Antibody Treatment Developed For Dogs With Cancer

It could one day be used to treat your dog.

Ultraschalluntersuchung an einem Golden RetrieverMichael Bernkopf / Vetmeduni Vienna

Dogs, like people, can get cancer--and research has shown that canine and human cancers can be very much alike. Austrian scientists recently found that the receptor proteins that coat the surface of various canine tumors are 91 percent similar to human cancers. Taking the next step, they took antibodies from mice and tweaked them so that they were able to bind to canine cancer cells, which in some cases slowed the growth of canine tumors, and in other cases led to the death of the cancer. These antibodies could be used to treat dogs with a variety of cancers in the future, the researchers wrote in their study, published in Molecular Cancer Therapeutics.

"We expect dogs to tolerate these anti-cancer antibodies well," said study co-author Erika Jensen-Jarolim. "This will be investigated in clinical studies in the future and is expected to greatly improve the treatment as well as the diagnosis of cancer in dogs."

The approach is a type of immunotherapy, which has been used to treat human cancers for about 20 years. Antibodies that bind to cancer cells, often initially derived from mice, are modified to work in humans, or humanized--and these are called monoclonal antibodies. But in this case the antibodies were "caninized" (not to be confused with "canonized", oh ye St. Bernards). It's the first time cancer immunotherapy has been pursued in dogs, although the animals can receive other caner treatments such as chemotherapy.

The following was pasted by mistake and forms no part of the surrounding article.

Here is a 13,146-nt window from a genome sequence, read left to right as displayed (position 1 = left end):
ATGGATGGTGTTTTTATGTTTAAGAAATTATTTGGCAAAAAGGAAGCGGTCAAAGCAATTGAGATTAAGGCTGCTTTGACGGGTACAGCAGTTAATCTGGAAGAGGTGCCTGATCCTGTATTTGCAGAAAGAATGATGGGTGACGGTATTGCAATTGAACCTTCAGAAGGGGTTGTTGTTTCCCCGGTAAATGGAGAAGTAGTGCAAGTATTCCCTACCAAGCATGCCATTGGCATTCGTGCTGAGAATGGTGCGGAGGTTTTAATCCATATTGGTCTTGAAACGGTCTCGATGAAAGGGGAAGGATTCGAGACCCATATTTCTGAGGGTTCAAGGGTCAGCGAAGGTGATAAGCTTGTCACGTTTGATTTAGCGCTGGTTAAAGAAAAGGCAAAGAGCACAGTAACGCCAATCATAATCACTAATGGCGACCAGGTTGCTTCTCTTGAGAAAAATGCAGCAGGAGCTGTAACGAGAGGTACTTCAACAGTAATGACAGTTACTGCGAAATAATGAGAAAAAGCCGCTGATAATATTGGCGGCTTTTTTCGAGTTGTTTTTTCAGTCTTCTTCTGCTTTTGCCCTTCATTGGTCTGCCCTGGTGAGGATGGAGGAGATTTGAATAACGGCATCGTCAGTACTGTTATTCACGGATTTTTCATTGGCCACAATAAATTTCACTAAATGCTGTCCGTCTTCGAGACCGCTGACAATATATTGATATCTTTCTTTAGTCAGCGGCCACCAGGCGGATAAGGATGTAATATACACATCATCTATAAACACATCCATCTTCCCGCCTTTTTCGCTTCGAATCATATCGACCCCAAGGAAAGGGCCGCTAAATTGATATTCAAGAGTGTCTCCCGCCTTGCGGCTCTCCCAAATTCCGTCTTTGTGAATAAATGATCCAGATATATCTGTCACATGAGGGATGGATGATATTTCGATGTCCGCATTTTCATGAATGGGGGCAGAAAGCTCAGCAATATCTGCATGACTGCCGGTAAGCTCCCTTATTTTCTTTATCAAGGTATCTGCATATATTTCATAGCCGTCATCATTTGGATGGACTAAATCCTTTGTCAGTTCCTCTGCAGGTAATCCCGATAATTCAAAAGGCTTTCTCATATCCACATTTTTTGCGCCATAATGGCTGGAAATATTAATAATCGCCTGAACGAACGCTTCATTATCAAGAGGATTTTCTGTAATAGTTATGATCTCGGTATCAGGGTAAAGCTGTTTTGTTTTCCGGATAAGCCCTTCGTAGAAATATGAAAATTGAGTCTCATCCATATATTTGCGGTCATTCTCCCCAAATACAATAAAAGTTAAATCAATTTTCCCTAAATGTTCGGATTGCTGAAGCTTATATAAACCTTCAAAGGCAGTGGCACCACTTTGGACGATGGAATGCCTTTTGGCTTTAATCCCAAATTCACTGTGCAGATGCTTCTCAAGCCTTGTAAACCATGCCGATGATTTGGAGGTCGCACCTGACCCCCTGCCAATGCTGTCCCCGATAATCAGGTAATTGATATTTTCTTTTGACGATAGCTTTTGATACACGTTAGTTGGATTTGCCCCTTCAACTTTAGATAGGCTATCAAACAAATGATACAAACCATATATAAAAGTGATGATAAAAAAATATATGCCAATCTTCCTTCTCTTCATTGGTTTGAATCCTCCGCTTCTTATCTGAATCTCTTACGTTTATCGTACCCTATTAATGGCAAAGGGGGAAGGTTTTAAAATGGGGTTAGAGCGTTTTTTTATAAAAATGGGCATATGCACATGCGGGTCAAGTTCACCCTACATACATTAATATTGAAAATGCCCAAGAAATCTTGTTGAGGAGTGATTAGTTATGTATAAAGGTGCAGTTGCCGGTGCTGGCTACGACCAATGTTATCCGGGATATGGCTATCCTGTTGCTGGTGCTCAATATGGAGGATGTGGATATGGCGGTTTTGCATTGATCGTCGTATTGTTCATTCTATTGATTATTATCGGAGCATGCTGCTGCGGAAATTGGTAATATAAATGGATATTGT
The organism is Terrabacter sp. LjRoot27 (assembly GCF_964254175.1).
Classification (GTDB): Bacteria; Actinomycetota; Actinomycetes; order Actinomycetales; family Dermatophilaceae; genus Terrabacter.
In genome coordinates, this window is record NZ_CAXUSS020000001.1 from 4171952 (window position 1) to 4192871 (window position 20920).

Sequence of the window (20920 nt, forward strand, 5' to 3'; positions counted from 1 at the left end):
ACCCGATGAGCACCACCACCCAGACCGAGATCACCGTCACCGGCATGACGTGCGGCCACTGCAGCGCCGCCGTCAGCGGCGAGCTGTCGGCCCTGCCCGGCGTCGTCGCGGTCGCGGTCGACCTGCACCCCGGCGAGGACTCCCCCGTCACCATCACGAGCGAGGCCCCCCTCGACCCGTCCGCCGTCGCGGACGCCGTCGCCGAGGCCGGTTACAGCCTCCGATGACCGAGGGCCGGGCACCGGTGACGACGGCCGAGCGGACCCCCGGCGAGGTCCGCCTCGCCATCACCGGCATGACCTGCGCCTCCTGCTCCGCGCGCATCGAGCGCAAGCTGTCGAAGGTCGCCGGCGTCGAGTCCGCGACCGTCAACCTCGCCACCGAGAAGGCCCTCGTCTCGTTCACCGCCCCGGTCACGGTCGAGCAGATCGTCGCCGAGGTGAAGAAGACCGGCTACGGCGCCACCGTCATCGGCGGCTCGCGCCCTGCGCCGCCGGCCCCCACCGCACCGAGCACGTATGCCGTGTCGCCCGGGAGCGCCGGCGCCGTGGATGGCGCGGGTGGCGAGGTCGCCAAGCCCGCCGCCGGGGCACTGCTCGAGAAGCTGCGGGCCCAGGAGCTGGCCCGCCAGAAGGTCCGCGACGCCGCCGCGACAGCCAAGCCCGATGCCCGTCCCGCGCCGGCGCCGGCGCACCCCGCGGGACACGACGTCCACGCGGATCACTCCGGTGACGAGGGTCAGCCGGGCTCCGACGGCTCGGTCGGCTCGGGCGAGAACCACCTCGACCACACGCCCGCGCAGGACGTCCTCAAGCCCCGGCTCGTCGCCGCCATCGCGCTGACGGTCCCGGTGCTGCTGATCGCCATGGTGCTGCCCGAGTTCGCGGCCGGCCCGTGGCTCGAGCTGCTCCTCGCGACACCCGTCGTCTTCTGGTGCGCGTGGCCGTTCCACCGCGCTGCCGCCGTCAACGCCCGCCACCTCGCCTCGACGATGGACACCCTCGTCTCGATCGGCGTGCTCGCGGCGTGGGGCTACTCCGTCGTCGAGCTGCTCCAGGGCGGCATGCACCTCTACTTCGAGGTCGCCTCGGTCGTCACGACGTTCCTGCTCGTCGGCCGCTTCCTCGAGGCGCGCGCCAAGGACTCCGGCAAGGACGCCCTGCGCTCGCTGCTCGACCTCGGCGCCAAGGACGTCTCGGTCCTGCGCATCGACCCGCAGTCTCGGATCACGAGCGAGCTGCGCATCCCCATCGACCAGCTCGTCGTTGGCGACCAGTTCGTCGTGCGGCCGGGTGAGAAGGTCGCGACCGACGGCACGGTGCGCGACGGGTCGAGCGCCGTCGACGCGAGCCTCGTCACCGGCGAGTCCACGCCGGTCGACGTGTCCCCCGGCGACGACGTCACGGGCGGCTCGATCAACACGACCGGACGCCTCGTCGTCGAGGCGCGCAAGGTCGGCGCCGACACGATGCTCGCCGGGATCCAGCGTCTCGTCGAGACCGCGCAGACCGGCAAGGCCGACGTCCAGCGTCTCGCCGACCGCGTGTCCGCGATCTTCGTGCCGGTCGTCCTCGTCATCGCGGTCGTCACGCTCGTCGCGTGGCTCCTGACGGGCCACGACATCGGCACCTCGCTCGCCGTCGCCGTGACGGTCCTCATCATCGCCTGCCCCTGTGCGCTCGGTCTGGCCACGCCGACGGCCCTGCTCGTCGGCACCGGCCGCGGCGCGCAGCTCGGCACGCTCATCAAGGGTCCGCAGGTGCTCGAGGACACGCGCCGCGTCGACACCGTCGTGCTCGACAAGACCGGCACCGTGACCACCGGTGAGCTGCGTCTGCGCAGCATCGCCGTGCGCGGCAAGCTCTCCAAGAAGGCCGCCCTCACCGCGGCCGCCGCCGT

By binding to cancer cells, the modified antibodies can lead to cell death or help the dog's body naturally fight them off, or they could also deliver radiation directly to tumors. But they can also be tagged with fluorescent proteins that make the cancer visible during a CT scan, for example. By understanding how small changes in the chemical structure of these antibodies changes their binding affinity, the work could help find new antibodies for variants of human cancers, wrote the study authors, from the University of Veterinary Medicine Vienna, the Medical University of Vienna and the University of Vienna.